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Securities Class Action Lawsuits Continue to Test the “Utility” Token Sale Model

On January 30, 2018, dissatisfied crypto token purchasers filed a class action lawsuit against Paragon Coin, Inc. (“Paragon”) and founders Jessica VerSteeg and Egor Lavrov, alleging that the Paragon initial coin offering (“ICO”) violated the federal securities laws.[1]  This lawsuit follows those filed by plaintiffs against Centra, Tezos, ATBCoin, BitConnect, and Xunlei in connection with their ICOs in recent months.  One of the more high profile class action defendants is BitConnect, which is defending two class action lawsuits alleging that it sold unregistered securities and operated a Ponzi scheme.[2]  BitConnect allegedly led purchasers to believe that they would receive a 3,000% return on their investment over the course of a year.

The Securities and Exchange Commission (“SEC”) has brought a number of enforcement actions against companies and individuals for selling crypto tokens to the public without registering the sale with the SEC and for engaging in securities fraud.  All such actions have either settled outside of court or remain pending.  Now, the private plaintiffs’ bar is moving in as well and filing claims.  As these cases make their way through the courts, federal judges may soon be faced with the challenging task of running numerous  novel “utility” token products through the rigors of the Howey test analysis to determine if such products must be offered in compliance with the securities laws.[3]

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Beyond SegWit2X

Bitcoin’s Blocksize Debate: Behind the scenes of Bitcoin’s (BTC) success, a debate continues about whether to expand the leading cryptocurrency’s blocksize from 1MB to 2MB. On one side, the “Big Blockers” want to increase Bitcoin’s blocksize, allowing the cryptocurrency to realize its potential as a cash alternative and compete with traditional payment systems. On the other side, the “Decentralists” worry that increasing Bitcoin’s blocksize will create barriers to entry for miners, compromising Bitcoin’s security and welcoming government regulations that would jeopardize its censor-free qualities. A group of developers tried to settle the issue in November 2017 by increasing Bitcoin’s blocksize to 2MB with an update dubbed “SegWit2X,” but the proposal failed, proving too controversial. This post examines SegWit2X, the greater blocksize debate, and the important ramifications this debate has for Bitcoin’s future.

Please read the full client alert at reedsmith.com.

SEC Scrutinizes Pumping of Blockchain-Related Securities

The U.S. Securities and Exchange Commission (“SEC”) is continuing to increase its scrutiny of companies that might be taking advantage of investor excitement for blockchain and cryptocurrency (ICO) deals to inflate their share prices and raise funds.  On January 8, 2018, the SEC suspended trading in the securities of Hong Kong-based UBI Blockchain Internet, Ltd. (“UBI Blockchain”) through at least January 22, 2018.[1]  This action follows the SEC’s suspension of trading in the securities of The Crypto Company announced in December 2017[2] and three other blockchain-related companies in the summer of 2017.[3]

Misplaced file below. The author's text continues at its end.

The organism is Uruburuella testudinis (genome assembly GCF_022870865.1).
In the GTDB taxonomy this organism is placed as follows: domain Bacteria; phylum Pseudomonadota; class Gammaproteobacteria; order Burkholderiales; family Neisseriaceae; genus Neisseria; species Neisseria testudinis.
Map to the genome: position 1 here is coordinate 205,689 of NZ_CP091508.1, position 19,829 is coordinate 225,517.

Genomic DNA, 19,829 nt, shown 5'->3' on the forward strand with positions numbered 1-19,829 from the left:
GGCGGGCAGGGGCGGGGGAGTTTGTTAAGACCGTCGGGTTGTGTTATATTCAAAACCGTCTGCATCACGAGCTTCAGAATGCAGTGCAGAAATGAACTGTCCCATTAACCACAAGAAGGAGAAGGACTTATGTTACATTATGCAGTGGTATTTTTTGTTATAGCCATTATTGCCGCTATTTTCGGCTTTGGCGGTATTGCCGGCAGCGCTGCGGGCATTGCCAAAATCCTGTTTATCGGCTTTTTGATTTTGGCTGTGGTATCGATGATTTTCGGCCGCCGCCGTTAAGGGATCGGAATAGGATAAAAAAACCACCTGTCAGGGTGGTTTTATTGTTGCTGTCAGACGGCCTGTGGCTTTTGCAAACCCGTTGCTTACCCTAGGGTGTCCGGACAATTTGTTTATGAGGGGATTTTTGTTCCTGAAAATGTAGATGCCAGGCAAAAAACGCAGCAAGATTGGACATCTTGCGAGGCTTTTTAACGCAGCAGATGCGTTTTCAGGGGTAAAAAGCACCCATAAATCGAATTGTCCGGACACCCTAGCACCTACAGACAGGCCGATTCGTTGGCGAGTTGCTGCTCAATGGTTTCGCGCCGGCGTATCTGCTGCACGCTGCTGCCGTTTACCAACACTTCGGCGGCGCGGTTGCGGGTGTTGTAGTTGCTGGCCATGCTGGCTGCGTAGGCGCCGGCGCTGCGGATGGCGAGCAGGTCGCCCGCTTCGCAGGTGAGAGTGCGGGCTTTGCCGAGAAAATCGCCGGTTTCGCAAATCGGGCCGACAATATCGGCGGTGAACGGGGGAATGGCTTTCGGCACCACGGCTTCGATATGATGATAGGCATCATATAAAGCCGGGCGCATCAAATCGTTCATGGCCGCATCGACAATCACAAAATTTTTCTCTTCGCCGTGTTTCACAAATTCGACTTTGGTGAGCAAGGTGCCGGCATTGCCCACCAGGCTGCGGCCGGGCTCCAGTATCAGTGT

JA Energy changed its name to UBI Blockchain and announced its plans to use blockchain technology to track food and drug products in 2016.[4]  Securities in the company surged from $0.55 a share in February 2017 to $115 per share before the SEC suspended trading.  The SEC’s suspension notice explains that it issued the suspension due to questions regarding the accuracy of statements in SEC filings pertaining to UBI Blockchain’s business operations and the “recent, unusual and unexplained market activity in the company’s Class A common stock.”

The SEC also recently suspended trading in securities of The Crypto Company, which engages in consulting on blockchain technology and manages a portfolio of digital assets.[5]  Securities in The Crypto Company were trading at around $0.05 a share in September 2017, when their value began to climb and eventually reached $642 in December before the SEC suspended trading.  The SEC issued the suspension due to “concerns regarding the accuracy and adequacy of information in the marketplace about, among other things, the compensation paid for promotion of the company, and statements in Commission filings about the plans of the company’s insiders to sell their shares of The Crypto Company’s common stock.”

UBI Blockchain and The Crypto Company are not alone.  In recent months, an iced tea company, a cigar manufacturer, and a sports-bra company incorporated blockchain into their corporate names or business plans and saw meteoric rises in their share prices.[6]

It is important that public companies who announce a shift to a blockchain strategy or develop a business model around blockchain give careful thought to the required and appropriate SEC disclosure and reporting criteria.  The failure to do so could lead to unwanted suspension of trading, SEC enforcement actions, and shareholder actions.

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[1] The suspension notice is available here.

[2] The notice is available here.

[3] A Reed Smith client alert on these suspensions is available here.

[4] A related article is available here.

[5] As described on the company’s website.

[6] A related article is available here.